Friday 29 November 2019

Wirral Tree Strategy

Wirral Tree Strategy

The value of trees is being recognised. Please read and comment on the draft Wirral Tree Strategy.

Comments need to be in by 20 December. Everyone can read it and give their feedback to the Council.

Tuesday 19 November 2019

Award Winning Volunteer

Presentation of the award to Tim Ganicliffe (right)

Presentation of the award to Tim Ganicliffe (right). The other people are (left to right) Charlotte Harris (CEO of Cheshire Wildlife Trust), John Thurston (son of Eric Thurston after whom the awards are named) and Felicity Goodey (President of Cheshire Wildlife Trust).

Eric Thurston was an eminent Cheshire naturalist and also an experienced and skilful photographer. The Eric Thurston Award is the highest accolade for volunteering given by the Cheshire Wildlife Trust. It seeks to showcase the Cheshire Wildlife Trust’s most inspirational and outstanding volunteers, recognising the importance of wildlife, conservation and the natural environment throughout both urban and rural areas of Cheshire.

One of this year’s recipients is Tim Gannicliffe. Tim has been working locally in Wirral with the Cheshire Wildlife Trust for 27 years. His strength is carrying out fresh water invertebrate surveys in ponds and streams. Tim’s survey work has been important in assessing Local Wildlife Sites, and the state of the Clatter Brook which runs through Thornton Wood and he has also been monitoring nitrogen inputs at Red Rocks and at Thornton Wood.

Tim Ganicliffe (left) with Stephen Ross, Chairman of Wirral Wildlife.

Tim Ganicliffe (left) with Stephen Ross, Chairman of Wirral Wildlife.

He is a valued volunteer at New Ferry Butterfly Park, especially encouraging participation in pond dipping. This includes our very busy opening days (circa 1000 visitors), regular Sunday opening and on group visits. He shares his expertise, enthusiasm and knowledge of the pond’s denizens.

Tim is also involved in a broad array of conservation networks within Wirral. The hedgerows of New Ferry Butterfly Park have been kept in good order partly through Tim’s skills at hedge-laying. Importantly Tim has been tenacious in his removal of Himalayan balsam in the Dibbin catchment. These events are not exactly popular: “Come to the wood to be stung by nettles, scratched by brambles and bitten by flies whilst removing the Himalayan balsam!”. Sometimes there is only one other volunteer. Tim has recently taken on a new role on the steering committee of the recently created Dee Coastliners project. As you can see, Tim certainly deserves this Award.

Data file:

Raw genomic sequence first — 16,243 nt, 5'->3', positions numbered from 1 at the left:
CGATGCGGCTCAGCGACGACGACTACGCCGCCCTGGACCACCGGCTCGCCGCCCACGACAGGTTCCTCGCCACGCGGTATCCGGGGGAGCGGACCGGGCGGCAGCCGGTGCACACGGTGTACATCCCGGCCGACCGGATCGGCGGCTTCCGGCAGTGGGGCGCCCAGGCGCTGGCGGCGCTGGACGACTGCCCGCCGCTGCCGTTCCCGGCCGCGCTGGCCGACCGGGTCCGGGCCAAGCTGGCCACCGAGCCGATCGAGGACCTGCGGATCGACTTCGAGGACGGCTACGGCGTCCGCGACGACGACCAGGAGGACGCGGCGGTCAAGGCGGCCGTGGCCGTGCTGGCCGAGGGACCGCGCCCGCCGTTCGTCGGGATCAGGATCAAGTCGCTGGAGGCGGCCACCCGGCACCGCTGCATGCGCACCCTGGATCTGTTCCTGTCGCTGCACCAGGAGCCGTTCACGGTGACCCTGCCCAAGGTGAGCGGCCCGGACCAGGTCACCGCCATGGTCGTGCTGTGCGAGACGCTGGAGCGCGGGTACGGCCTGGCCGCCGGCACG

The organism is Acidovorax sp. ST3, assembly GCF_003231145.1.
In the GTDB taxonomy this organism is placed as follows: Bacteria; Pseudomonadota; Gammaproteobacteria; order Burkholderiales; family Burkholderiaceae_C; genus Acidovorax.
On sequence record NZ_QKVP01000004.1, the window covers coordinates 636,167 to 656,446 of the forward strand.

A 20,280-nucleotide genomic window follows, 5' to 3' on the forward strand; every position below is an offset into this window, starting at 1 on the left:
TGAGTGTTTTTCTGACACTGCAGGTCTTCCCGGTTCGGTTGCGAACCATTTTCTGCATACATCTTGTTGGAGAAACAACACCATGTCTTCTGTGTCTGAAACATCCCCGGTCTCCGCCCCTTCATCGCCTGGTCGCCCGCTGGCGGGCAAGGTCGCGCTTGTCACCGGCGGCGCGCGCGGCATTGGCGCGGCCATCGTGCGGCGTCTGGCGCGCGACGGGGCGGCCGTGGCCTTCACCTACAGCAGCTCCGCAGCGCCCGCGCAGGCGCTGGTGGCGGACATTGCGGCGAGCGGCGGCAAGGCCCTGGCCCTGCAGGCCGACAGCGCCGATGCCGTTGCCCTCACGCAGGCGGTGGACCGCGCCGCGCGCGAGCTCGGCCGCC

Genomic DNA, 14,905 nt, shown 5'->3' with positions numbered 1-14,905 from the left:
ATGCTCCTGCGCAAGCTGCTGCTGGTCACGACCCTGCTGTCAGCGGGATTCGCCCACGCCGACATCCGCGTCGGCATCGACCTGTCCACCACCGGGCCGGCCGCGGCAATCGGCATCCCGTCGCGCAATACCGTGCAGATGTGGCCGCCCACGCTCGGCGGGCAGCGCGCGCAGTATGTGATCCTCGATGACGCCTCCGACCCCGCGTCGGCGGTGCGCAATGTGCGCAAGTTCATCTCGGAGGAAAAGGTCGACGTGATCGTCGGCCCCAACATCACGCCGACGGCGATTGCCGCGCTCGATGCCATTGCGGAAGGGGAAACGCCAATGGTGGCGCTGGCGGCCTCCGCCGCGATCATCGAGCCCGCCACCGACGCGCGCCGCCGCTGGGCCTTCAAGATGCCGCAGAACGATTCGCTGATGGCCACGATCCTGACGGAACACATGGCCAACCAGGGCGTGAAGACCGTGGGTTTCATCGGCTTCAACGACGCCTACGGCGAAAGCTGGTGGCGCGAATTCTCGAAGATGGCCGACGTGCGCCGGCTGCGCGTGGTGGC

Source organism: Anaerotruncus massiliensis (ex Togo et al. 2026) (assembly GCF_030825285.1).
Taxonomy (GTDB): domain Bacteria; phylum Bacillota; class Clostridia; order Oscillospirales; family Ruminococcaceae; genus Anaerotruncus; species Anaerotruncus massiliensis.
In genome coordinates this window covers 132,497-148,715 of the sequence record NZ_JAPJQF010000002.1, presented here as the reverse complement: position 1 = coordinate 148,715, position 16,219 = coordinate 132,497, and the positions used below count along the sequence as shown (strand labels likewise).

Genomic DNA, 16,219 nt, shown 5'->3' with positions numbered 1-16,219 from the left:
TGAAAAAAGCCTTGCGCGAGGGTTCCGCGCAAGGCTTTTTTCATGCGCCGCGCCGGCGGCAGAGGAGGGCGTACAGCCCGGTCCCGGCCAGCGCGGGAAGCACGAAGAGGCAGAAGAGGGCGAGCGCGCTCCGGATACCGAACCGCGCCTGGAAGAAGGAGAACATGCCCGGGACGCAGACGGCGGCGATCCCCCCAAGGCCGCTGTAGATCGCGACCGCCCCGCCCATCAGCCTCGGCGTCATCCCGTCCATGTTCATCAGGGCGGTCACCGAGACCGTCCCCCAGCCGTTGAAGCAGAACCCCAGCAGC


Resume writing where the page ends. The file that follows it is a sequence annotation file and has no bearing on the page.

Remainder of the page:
Wednesday 13 November 2019

Autumn 2019 at Cleaver Heath

Cleaver Heath in November (above) and August (below)

I recently got back from a trip to South America where spring was in progress. Further north in the tropics, the ‘seasons’ were described as simply rainy or dry. Returning to Cleaver I was reassured that normal service had resumed and autumn colours were starting to show. Above is a comparison of our reserve in August and November.

You will know that our native broadleaf trees turn off photosynthesis in autumn losing their green colour and preserve energy by absorbing nutrients back down from the leaves. Below (left) is an oak sapling in Cleaver in the transition phase where the leaf is yellowing while the leaf veins are still green as the chlorophyll drains back. Now that the predominant fluid flow is down rather than up, we can carry out our glyphosate stump treatment more effectively. The glyphosate is colourless but we add a blue dye to make sure we can see what has been done and also reduce the trip hazard (below right).

Oak leaves (left) and stump treatment (right)

The last Oldfield swallows left on 22 September just a few days earlier usual. I saw 2 Chiffchaff in Cleaver on 14 September. One of them was actually singing and continued to do so for a few more days. In autumn, Wirral sees quite few birds on passage back to warmer climes while the first of the winter visitors start to arrive. We had a couple of Redwings in our rowan tree as early as 9 October this year.

Spotted flycatcher

Local resident Frank Burns, whose garden backs on to Cleaver, was lucky enough to spot, and photograph, this Spotted Flycatcher in late September (above). It stayed a couple of days and then, presumably, continued its journey south suitably refuelled with Cleaver insects. Frank was able to observe, from his kitchen window, the typical flycatcher behaviour where the bird darts off following an unseen prey then loops round back onto its chosen perch.

As well as plentiful insects, we have been seeing lots of spiders tending their webs in the heather. These are most visible in the morning when the low sun and moisture make them stand out. As well as the traditional spiral webs (below left) we saw lots of ‘sheet’ or ‘hammock’ webs (below right).

Spider webs